Alabama's Nick Saban: Consider this before switching to 9-game SEC football schedule

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MIRAMAR BEACH, Fla. — Nick Saban's stance hasn't changed about playing more conference games, but the Alabama football coach thinks SEC coaches and administrators should consider a few factors before voting on a potential nine-game league schedule.

A vote might be on the table this week at the SEC spring meetings. With Oklahoma and Texas joining in 2025, the league must adjust its scheduling format to account for 16 teams.

A change might have been due anyway with frustration about the SEC's current divisional system, in which teams play the same seven opponents every season plus one rotating cross-divisional opponent. In this setup, a number of SEC programs only see each other once every six years.

"I've always been for playing more conference games," Saban said Tuesday, emphasizing the need to eliminate games that fans are not interested in.

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"I think the nine-game format is a start in that direction, but what is the best model?" he said. "I think that's the issue. What is the best model? That's No. 1. And No. 2 is: Are other conferences doing the same thing? Are they going to play more conference games? Are they going to have the same kind of competitive balance? This always goes back to competitive balance. And when you have conferences making all the decisions, sometimes you lose a little bit of that."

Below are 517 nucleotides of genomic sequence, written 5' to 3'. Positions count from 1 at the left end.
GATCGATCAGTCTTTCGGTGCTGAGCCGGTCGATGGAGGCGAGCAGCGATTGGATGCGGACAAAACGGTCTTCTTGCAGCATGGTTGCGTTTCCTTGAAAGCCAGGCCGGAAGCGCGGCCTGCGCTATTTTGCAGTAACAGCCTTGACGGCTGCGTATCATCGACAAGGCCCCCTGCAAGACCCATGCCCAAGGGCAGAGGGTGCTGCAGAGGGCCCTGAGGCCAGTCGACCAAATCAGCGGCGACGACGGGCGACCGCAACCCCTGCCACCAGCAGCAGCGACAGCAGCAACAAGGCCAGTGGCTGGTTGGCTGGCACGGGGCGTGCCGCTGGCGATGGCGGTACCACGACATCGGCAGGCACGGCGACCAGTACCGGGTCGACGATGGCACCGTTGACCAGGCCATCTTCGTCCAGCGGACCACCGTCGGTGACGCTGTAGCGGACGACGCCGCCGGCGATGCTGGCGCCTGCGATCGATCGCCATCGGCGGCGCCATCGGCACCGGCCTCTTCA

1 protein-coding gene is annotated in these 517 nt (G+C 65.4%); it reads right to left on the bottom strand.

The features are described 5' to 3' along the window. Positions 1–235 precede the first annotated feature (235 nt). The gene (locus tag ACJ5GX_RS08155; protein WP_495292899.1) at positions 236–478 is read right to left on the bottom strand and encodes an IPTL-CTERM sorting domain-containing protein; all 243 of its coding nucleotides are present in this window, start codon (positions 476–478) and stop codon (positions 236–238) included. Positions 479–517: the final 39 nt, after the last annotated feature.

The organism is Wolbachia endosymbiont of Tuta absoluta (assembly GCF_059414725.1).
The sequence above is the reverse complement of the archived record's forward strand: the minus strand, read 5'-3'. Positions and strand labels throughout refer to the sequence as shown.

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At an inflection point for college football when SEC Commissioner Greg Sankey has said publicly that the conference is considering an SEC-only playoff, Saban's comments reflect a counter-perspective to the every-man-for-himself approach on the table at the SEC spring meetings. Saban said that when considering new schedule templates, everyone should examine how an added conference game would affect SEC teams' College Football Playoff résumés relative to other leagues.

"If we're going to play nine conference games and we're going to end up playing probably five minimum top-15 teams in the country – and I'm talking about all of us, not just our team – how is that going to compare to other conferences?" Saban said. "We could have a great team and lose two games in our conference, and somebody else gets the playoffs because they went undefeated, but they didn't have the same opportunity to play as many good teams."

Among the options reportedly being considered are two eight-team divisions; four four-team pods (though this is losing traction); and a no-division structure in which teams have three annual rivalry opponents plus a rotating cast of five or six SEC teams to increase variety.

"It's a tough act for the conference to try and get it where it's equal," Saban said, "in terms of whatever the three, six, whatever the model is."

This article originally appeared on The Tuscaloosa News: Alabama football: What Nick Saban said about nine-game SEC schedule